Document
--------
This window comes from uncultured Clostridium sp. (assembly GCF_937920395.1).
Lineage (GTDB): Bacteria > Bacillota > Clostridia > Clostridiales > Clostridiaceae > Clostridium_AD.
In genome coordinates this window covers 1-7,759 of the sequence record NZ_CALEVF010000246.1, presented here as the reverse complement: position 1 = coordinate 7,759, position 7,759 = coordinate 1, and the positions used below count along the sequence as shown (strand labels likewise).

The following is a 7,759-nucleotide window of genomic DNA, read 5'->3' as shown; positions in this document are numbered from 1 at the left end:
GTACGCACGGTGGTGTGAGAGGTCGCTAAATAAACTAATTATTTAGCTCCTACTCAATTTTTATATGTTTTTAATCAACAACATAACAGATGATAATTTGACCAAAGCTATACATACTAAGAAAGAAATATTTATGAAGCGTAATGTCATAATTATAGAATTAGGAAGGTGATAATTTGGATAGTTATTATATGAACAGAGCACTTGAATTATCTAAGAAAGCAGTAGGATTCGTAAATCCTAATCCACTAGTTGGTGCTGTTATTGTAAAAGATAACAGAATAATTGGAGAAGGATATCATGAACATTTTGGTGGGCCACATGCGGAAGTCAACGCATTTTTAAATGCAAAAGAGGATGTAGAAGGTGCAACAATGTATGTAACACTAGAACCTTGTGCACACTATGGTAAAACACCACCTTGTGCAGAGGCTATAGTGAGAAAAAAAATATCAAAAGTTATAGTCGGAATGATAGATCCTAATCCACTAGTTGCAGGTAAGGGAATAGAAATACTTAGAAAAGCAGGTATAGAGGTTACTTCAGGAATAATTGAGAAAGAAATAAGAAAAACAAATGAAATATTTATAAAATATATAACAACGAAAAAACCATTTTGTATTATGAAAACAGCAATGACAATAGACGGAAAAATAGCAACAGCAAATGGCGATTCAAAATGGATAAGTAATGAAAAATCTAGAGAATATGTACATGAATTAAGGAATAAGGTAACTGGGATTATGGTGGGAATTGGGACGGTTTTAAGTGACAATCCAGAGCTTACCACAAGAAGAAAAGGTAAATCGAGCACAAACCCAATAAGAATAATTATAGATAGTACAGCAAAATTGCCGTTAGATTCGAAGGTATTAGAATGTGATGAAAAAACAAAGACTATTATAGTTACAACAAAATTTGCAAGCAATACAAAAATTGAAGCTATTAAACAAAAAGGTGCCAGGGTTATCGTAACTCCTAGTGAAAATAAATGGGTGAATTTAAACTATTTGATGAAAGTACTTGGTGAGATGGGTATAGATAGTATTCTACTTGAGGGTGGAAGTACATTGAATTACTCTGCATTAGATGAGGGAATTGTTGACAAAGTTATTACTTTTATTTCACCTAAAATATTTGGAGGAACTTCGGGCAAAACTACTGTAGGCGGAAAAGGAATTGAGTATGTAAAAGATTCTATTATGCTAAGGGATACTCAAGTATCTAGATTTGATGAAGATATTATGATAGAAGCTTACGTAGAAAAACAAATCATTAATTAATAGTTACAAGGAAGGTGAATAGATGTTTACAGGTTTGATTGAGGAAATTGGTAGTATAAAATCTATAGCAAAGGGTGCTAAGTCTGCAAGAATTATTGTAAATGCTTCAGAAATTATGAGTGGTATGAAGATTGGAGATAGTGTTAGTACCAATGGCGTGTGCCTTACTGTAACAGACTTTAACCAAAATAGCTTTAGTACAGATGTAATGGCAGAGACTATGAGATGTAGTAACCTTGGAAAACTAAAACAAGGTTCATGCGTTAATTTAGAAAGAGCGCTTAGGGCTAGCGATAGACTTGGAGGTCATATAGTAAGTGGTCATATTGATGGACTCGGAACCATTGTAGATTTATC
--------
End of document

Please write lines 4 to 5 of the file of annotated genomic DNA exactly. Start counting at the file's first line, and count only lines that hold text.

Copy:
The following is a 7,759-nucleotide window of genomic DNA, read 5'->3' as shown; positions in this document are numbered from 1 at the left end:
GTACGCACGGTGGTGTGAGAGGTCGCTAAATAAACTAATTATTTAGCTCCTACTCAATTTTTATATGTTTTTAATCAACAACATAACAGATGATAATTTGACCAAAGCTATACATACTAAGAAAGAAATATTTATGAAGCGTAATGTCATAATTATAGAATTAGGAAGGTGATAATTTGGATAGTTATTATATGAACAGAGCACTTGAATTATCTAAGAAAGCAGTAGGATTCGTAAATCCTAATCCACTAGTTGGTGCTGTTATTGTAAAAGATAACAGAATAATTGGAGAAGGATATCATGAACATTTTGGTGGGCCACATGCGGAAGTCAACGCATTTTTAAATGCAAAAGAGGATGTAGAAGGTGCAACAATGTATGTAACACTAGAACCTTGTGCACACTATGGTAAAACACCACCTTGTGCAGAGGCTATAGTGAGAAAAAAAATATCAAAAGTTATAGTCGGAATGATAGATCCTAATCCACTAGTTGCAGGTAAGGGAATAGAAATACTTAGAAAAGCAGGTATAGAGGTTACTTCAGGAATAATTGAGAAAGAAATAAGAAAAACAAATGAAATATTTATAAAATATATAACAACGAAAAAACCATTTTGTATTATGAAAACAGCAATGACAATAGACGGAAAAATAGCAACAGCAAATGGCGATTCAAAATGGATAAGTAATGAAAAATCTAGAGAATATGTACATGAATTAAGGAATAAGGTAACTGGGATTATGGTGGGAATTGGGACGGTTTTAAGTGACAATCCAGAGCTTACCACAAGAAGAAAAGGTAAATCGAGCACAAACCCAATAAGAATAATTATAGATAGTACAGCAAAATTGCCGTTAGATTCGAAGGTATTAGAATGTGATGAAAAAACAAAGACTATTATAGTTACAACAAAATTTGCAAGCAATACAAAAATTGAAGCTATTAAACAAAAAGGTGCCAGGGTTATCGTAACTCCTAGTGAAAATAAATGGGTGAATTTAAACTATTTGATGAAAGTACTTGGTGAGATGGGTATAGATAGTATTCTACTTGAGGGTGGAAGTACATTGAATTACTCTGCATTAGATGAGGGAATTGTTGACAAAGTTATTACTTTTATTTCACCTAAAATATTTGGAGGAACTTCGGGCAAAACTACTGTAGGCGGAAAAGGAATTGAGTATGTAAAAGATTCTATTATGCTAAGGGATACTCAAGTATCTAGATTTGATGAAGATATTATGATAGAAGCTTACGTAGAAAAACAAATCATTAATTAATAGTTACAAGGAAGGTGAATAGATGTTTACAGGTTTGATTGAGGAAATTGGTAGTATAAAATCTATAGCAAAGGGTGCTAAGTCTGCAAGAATTATTGTAAATGCTTCAGAAATTATGAGTGGTATGAAGATTGGAGATAGTGTTAGTACCAATGGCGTGTGCCTTACTGTAACAGACTTTAACCAAAATAGCTTTAGTACAGATGTAATGGCAGAGACTATGAGATGTAGTAACCTTGGAAAACTAAAACAAGGTTCATGCGTTAATTTAGAAAGAGCGCTTAGGGCTAGCGATAGACTTGGAGGTCATATAGTAAGTGGTCATATTGATGGACTCGGAACCATTGTAGATTTATC